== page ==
(by Head of School, Wendy Calise)

Last week on Thursday and Friday, 12 of our CDS faculty and staff attended the National Association of Independent Schools’ Annual Conference. As is always the case, it was a star-studded cast, and I could go on for pages about all that we learned.

But instead, I want to focus on one particular presentation that made a strong impression on me: Panel of the Future of Education. The panelists were the Chancellor of the University of Denver; the President of York College of Pennsylvania; a political philosopher who was formerly the President of both Wellesley and Duke; and the President of Southern New Hampshire University (the largest provider of online higher education in New England). It was a powerhouse of knowledge, and they shared with us their predictions for the future of the university experience, and the current challenges they face.

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Here are some takeaways:

  • Higher Education is experiencing a classic industry disruption that so many other industries have experienced.
  • The Internet has “democratized” access to knowledge.
  • College as we know it now – a four-year boarding experience with live classes focused on the acquisition of academic content – will not look the same in ten years.
  • Options that make a college degree more accessible and more affordable for many more people are already in the works.
  • Colleges are moving away from ACT and SAT scores as a place to start determining who they should consider accepting. The tests are not yielding the kind of students colleges want.
  • College admission officers are less impressed with extra-curriculars than they are with students who have steadily held a job.

 

This all seems like pretty good news. No one is predicting that the four-year on-campus experience will disappear completely, but rather there will be vast options of on campus, online, and a blend of both available.

 

But some news was not so good. Residential colleges are greatly challenged with the current students they are seeing.

  • They do not prioritize their time
  • They don’t understand how to live in community
  • They do not persevere when things get tough
  • They lack a general life maturity
  • They are unprepared for independence
  • They do not know how to write
  • They don’t ask questions to help themselves
  • They are unprepared to make choices
  • They are less able to figure things out
  • They don’t seem to know themselves
  • And finally, they do not seem to understand that they have an individual, personal responsibility to build their college educational experience.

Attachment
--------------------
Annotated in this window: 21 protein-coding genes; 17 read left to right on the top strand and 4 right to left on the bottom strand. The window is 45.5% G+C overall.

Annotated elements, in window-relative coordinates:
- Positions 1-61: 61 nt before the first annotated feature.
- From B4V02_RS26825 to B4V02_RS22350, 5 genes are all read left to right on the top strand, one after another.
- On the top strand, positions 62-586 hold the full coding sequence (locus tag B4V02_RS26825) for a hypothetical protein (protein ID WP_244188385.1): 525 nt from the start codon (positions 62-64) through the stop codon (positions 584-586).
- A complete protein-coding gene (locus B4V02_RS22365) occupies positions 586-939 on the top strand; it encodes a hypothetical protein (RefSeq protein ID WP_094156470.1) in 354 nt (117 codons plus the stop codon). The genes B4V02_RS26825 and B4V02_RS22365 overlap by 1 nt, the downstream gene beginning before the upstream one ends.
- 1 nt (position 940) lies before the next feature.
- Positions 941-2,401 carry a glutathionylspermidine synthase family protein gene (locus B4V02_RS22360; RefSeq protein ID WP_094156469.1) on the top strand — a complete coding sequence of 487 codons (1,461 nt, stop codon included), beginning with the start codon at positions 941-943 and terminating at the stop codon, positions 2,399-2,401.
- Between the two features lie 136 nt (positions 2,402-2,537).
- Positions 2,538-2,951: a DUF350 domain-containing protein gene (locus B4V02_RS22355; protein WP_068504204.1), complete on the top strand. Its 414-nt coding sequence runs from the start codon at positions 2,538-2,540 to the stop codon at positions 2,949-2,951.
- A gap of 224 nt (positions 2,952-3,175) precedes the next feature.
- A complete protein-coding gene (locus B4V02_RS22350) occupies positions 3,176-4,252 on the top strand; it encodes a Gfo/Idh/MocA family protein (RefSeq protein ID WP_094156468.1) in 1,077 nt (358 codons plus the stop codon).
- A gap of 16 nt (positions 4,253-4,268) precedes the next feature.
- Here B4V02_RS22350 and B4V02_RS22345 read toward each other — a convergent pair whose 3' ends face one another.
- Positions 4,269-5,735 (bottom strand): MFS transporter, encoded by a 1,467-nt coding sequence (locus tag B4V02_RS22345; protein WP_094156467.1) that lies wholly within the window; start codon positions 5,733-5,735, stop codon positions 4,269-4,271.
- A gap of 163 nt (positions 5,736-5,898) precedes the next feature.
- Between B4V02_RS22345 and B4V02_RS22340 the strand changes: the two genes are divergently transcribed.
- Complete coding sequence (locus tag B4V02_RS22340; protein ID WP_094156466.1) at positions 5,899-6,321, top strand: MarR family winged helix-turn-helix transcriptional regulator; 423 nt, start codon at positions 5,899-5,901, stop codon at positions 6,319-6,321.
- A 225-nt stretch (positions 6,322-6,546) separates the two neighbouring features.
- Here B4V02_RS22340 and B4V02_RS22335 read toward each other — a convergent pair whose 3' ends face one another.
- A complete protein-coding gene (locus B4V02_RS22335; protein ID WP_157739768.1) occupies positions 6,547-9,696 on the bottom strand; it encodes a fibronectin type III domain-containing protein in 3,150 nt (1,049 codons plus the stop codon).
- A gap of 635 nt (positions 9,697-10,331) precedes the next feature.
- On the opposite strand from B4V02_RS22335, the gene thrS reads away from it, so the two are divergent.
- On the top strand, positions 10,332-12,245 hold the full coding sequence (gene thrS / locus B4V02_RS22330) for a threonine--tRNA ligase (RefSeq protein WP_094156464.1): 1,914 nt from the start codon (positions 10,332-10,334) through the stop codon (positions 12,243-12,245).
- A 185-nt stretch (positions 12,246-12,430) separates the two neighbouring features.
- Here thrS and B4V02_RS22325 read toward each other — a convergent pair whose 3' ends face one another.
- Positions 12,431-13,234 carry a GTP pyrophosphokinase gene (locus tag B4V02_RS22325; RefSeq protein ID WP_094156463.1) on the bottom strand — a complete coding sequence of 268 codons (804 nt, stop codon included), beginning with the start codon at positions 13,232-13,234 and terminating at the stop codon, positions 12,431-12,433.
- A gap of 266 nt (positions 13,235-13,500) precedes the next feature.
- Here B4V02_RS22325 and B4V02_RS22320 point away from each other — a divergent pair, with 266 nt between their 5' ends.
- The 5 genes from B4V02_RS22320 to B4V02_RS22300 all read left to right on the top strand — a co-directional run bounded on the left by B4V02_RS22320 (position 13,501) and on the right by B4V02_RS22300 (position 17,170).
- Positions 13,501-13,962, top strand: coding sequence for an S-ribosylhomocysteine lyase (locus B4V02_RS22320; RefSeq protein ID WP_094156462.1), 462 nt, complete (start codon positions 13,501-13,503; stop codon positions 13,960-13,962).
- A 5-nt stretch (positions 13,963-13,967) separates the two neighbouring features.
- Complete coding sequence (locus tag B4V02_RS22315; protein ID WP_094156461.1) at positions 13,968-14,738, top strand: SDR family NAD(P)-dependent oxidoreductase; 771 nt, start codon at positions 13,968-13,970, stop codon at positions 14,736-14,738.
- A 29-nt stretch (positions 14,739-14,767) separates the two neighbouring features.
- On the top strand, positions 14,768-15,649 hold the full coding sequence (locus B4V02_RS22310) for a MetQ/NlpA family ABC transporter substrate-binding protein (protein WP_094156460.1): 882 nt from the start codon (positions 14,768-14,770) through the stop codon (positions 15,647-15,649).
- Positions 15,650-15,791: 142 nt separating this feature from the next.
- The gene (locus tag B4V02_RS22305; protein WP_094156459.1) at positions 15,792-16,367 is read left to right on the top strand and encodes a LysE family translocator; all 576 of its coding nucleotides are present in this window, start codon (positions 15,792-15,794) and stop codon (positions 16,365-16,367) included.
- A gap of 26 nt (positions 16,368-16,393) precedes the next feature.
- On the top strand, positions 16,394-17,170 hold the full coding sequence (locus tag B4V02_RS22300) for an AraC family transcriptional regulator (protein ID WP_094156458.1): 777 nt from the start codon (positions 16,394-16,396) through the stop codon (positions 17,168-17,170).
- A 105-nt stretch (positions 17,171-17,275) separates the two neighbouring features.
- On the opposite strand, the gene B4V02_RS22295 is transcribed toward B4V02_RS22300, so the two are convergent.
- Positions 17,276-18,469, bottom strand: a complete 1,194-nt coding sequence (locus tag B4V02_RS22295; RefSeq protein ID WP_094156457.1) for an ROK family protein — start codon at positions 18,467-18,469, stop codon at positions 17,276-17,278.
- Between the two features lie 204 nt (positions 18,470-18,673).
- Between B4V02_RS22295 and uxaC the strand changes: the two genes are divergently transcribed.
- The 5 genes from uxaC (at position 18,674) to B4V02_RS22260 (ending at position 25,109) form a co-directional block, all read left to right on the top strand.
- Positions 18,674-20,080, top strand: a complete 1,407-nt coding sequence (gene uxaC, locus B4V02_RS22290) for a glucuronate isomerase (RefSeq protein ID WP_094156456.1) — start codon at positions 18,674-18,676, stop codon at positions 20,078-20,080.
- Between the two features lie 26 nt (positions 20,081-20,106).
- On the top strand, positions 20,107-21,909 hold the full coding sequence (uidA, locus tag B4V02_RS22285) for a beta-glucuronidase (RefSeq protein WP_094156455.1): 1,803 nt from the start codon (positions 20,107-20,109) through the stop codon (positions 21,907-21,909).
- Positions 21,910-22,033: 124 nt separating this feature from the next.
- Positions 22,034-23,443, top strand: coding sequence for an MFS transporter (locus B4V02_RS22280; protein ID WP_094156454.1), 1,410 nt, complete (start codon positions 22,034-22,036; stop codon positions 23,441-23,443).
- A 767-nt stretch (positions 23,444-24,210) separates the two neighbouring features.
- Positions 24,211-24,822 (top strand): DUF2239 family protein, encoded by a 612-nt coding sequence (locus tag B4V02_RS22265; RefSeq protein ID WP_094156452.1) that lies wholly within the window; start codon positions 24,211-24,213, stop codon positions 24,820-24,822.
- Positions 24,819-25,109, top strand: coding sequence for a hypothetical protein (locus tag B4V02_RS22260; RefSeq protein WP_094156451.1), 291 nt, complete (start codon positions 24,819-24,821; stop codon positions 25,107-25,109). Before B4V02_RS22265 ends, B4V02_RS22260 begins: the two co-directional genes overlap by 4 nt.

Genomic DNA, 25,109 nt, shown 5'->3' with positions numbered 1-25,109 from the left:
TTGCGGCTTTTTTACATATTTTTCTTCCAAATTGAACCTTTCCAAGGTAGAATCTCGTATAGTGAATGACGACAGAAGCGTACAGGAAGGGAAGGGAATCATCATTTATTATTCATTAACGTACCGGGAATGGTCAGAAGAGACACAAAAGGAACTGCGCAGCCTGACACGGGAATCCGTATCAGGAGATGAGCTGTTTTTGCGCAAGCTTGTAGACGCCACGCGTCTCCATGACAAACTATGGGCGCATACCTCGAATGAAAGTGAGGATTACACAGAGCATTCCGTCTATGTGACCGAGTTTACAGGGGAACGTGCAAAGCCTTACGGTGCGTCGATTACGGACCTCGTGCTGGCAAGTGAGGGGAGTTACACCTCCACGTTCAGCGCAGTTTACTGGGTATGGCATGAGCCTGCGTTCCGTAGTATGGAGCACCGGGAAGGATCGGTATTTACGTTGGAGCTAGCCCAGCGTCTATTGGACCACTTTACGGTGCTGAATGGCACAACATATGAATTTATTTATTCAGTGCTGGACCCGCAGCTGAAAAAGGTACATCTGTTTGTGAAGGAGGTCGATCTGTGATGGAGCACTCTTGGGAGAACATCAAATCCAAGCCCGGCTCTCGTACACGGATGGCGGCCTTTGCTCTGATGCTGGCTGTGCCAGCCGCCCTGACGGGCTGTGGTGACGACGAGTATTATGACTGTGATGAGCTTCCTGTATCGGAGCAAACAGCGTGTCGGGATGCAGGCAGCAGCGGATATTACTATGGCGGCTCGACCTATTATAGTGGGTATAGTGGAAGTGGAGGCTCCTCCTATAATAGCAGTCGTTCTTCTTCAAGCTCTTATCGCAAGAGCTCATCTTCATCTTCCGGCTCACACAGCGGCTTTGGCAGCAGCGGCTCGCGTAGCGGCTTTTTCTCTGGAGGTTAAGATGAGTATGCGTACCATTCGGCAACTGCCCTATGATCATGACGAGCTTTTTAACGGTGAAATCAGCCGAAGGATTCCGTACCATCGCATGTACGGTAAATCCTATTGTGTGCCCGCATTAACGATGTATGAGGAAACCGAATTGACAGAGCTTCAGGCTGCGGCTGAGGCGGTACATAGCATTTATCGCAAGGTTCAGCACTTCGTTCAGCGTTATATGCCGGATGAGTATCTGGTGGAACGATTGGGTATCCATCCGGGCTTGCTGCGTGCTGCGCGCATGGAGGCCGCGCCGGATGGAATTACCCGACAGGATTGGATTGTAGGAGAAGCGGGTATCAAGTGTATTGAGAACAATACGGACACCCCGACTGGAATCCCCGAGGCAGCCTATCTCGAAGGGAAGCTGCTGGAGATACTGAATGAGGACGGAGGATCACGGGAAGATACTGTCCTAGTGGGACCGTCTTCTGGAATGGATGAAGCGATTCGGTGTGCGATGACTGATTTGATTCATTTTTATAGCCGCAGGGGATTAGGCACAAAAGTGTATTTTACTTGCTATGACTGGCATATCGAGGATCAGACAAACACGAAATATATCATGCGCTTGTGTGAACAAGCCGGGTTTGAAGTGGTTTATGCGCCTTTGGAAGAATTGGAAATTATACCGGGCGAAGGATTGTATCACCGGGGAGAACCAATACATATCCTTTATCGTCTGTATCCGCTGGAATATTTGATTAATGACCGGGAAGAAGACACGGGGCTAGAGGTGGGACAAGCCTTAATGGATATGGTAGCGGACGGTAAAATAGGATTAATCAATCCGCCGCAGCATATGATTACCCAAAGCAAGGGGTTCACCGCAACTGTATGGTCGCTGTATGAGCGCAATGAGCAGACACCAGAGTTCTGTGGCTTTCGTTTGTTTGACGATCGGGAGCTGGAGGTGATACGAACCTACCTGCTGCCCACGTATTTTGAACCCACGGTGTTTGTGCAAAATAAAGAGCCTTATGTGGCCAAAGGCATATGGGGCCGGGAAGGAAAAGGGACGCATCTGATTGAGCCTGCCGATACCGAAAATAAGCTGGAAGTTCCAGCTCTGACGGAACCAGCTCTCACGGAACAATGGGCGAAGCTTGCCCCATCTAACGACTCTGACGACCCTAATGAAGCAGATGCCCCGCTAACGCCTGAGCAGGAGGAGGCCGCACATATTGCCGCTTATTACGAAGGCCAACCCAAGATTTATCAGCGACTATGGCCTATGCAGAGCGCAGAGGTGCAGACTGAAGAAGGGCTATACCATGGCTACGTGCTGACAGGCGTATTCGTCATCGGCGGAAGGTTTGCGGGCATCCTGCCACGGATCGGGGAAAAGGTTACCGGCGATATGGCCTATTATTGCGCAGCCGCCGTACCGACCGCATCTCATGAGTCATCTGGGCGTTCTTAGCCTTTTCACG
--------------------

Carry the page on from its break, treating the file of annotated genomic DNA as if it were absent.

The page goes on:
These four panelists indicated that they are less concerned about a student’s ability to qualify for college acceptance and far more concerned with a student’s ability to graduate.

 

Although it was discouraging to hear this consensus from these college leaders, it was deeply affirming to know that Countryside is on the right track, as a community of educators, students and parents who share a common vision and commitment to the development of strong character.

CDS Philosophy

This is what we’ve been saying all along. Hence, some website excerpts:

 

  • At CDS the Middle School students’ strong need to understand the adult world is addressed. Through managing micro-businesses as well as taking advantage of learning opportunities in the wider community, CDS students will come to understand the basic foundation of how an economy functions, how to manage money, how to direct others and take direction, how to take initiative, collaborate and persevere, and how to get a job done.

 

  • Lessons in the Elementary classes are always given in small groups giving each student ample opportunity to express interests, ask questions, and make meaningful contributions, thus developing a sense of educational responsibility. Children in these classes play a part in what they learn which leads to much greater engagement in school and academics.

 

  • Mixed age  PreK/K classes create an ideal environment for children to engage in academic pursuits as well as learn the critical skills of collaboration, problem solving, and creative thinking. Because they are encouraged to work independently, they build a strong sense of themselves and their enormous capabilities.

 

  • Toddlers become responsible by participating in tasks that make a real contribution to the class community, including baking a fresh snack each day to share with friends. They become resourceful by learning how to play together, how to gather in a group, how to get a turn, how to give a turn. Teachers carefully balance modeling and offering help with allowing toddlers to make their own choices and experience the results.

Children who are given the opportunity to work hard, to accomplish big things, and contribute to their community are better prepared to navigate the joys and challenges of adult life. More on Countryside’s Philosophy.